More than 200 Des Moines University students, faculty and staff gathered on campus today to stand together in support of our first ever DMU Day of Unity.
Students decided to coordinate a Day of Unity in light of an increasingly divided and charged political climate developing around the country—one which has left people of many different identities, beliefs and values, including DMU students, feeling uncomfortable, targeted or misunderstood. By participating, all involved affirmed inclusiveness, one of the University’s values, and sent a message in favor of a campus community where diverse identities and respectful and open dialogue are valued.
Participants, many clad in DMU purple, also signed a giant banner with the words, “DMU for UNITY.” The banner will be prominently displayed on campus for the next two weeks.
“At DMU, we live our mission as one university,” University President Angela Walker Franklin, Ph.D., told the crowd. “There could not be a better opportunity to show our unity and that we want to foster an environment for all people.”
DMU Day of Unity was among several campus events held after the 2016 elections that provided safe, open environments for students, faculty and staff to speak honestly about their concerns, hopes and fears.
“DMU is committed to being respectful of all perspectives. We value that,” Richard Salas, Ph.D., DMU’s multicultural affairs director, said at the Day of Unity. “We have to be culturally responsive to meet the needs of patients regardless of who they are.”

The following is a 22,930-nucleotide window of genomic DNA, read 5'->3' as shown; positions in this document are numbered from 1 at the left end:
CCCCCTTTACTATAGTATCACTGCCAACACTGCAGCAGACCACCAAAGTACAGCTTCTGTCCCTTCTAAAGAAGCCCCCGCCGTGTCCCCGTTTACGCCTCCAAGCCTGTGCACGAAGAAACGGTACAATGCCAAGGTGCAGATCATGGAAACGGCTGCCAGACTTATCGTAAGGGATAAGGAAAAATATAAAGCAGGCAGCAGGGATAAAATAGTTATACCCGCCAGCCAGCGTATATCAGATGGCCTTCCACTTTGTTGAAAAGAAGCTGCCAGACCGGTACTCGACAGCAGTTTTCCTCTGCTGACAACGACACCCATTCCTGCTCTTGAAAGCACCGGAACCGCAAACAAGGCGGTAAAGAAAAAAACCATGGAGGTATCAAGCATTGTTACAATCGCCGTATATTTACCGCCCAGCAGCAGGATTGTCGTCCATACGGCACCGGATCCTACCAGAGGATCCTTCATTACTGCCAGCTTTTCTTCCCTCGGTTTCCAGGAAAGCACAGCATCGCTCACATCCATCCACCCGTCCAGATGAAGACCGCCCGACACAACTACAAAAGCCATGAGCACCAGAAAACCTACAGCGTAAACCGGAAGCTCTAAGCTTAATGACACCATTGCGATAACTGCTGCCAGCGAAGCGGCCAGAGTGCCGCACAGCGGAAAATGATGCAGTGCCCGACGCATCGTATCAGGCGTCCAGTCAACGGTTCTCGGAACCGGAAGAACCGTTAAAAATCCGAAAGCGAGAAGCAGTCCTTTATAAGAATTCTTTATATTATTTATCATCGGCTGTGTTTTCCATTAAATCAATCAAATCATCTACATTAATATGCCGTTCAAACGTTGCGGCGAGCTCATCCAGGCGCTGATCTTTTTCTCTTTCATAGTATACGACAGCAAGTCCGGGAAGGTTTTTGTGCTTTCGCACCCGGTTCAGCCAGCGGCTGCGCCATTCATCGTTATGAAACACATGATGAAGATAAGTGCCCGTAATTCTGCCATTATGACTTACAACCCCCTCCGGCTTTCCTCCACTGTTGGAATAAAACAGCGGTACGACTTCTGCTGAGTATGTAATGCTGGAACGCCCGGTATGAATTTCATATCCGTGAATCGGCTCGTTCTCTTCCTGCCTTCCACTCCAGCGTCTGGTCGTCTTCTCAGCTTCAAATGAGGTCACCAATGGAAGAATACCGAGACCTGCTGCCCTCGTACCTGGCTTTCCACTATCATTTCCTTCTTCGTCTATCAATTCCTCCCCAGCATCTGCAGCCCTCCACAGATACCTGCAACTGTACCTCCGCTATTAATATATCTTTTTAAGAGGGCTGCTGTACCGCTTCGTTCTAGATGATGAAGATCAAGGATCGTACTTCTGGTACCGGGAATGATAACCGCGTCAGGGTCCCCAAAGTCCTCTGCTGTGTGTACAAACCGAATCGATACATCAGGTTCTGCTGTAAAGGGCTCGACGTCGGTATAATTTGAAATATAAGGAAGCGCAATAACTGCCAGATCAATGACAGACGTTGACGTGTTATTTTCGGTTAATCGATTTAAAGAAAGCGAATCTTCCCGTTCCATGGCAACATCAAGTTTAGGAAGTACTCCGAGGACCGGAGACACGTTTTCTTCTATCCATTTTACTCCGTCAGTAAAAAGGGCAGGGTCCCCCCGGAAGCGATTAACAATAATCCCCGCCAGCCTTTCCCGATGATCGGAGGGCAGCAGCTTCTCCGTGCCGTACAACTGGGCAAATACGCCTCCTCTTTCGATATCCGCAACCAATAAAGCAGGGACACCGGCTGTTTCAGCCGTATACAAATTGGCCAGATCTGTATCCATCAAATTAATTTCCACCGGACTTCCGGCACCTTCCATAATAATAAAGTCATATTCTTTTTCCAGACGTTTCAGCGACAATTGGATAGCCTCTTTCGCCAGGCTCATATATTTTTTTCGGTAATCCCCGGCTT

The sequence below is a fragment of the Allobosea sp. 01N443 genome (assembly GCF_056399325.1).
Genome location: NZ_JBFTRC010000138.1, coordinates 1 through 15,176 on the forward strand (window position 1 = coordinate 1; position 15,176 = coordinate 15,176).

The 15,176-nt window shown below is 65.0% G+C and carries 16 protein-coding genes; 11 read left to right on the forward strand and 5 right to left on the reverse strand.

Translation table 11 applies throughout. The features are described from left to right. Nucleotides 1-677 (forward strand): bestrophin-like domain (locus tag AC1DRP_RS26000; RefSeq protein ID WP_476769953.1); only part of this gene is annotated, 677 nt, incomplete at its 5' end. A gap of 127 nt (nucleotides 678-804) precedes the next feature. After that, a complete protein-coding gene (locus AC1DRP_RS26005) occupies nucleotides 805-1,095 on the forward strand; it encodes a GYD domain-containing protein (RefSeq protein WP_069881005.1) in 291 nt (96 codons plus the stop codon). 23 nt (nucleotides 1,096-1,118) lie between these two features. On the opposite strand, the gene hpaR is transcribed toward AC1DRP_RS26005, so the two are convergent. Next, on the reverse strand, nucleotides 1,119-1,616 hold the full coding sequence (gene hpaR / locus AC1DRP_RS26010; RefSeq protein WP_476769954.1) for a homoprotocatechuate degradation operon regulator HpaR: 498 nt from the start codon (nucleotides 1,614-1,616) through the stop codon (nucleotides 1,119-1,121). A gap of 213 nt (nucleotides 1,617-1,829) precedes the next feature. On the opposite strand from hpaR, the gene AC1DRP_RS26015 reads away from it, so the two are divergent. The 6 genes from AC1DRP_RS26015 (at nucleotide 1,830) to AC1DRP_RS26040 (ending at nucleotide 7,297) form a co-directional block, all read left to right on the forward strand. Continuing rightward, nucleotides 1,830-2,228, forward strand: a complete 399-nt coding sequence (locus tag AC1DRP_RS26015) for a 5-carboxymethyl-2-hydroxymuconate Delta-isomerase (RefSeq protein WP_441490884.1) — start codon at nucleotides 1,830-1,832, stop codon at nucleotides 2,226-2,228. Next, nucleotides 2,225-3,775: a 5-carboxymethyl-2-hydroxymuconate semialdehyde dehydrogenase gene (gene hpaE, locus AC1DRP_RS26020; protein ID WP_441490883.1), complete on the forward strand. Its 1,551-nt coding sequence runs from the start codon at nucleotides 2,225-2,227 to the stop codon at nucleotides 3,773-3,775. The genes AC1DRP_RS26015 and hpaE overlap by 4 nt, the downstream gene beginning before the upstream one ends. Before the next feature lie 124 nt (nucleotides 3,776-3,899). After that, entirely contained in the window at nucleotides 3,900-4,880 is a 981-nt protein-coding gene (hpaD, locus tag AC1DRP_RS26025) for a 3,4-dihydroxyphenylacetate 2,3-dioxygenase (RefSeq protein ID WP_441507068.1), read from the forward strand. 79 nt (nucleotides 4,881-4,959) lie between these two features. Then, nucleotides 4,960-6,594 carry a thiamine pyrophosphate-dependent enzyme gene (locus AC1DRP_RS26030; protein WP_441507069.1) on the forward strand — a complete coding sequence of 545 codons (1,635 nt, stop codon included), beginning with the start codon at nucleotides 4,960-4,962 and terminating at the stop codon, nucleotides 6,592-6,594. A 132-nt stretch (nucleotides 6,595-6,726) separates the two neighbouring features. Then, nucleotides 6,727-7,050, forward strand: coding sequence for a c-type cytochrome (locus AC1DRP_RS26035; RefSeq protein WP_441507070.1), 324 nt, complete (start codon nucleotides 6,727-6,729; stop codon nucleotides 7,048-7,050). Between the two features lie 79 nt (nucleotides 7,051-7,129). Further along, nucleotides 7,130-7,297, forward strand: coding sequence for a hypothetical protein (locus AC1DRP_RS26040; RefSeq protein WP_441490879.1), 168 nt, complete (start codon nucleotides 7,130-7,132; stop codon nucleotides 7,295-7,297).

President Franklin emphasized the importance of that mission with her editorial, which appeared in the Des Moines Register on Nov. 24, titled “It’s time for compassion and understanding to reign.” She noted the post-election atmosphere “has underscored deep philosophical and ethical divisions in all corners of our nation—and in ways not felt since the 1960s.”
President Franklin held up DMU’s mission of educating diverse groups of highly competent and compassionate health professionals and its core value of inclusiveness as important to the “process of healing, resolution and understanding” the nation needs.
“We are a stronger nation if we can remain committed to the advancement of diversity, compassion and productive civil discourse,” she stated. “Those are essential, governing tenets in a university and a national democracy.”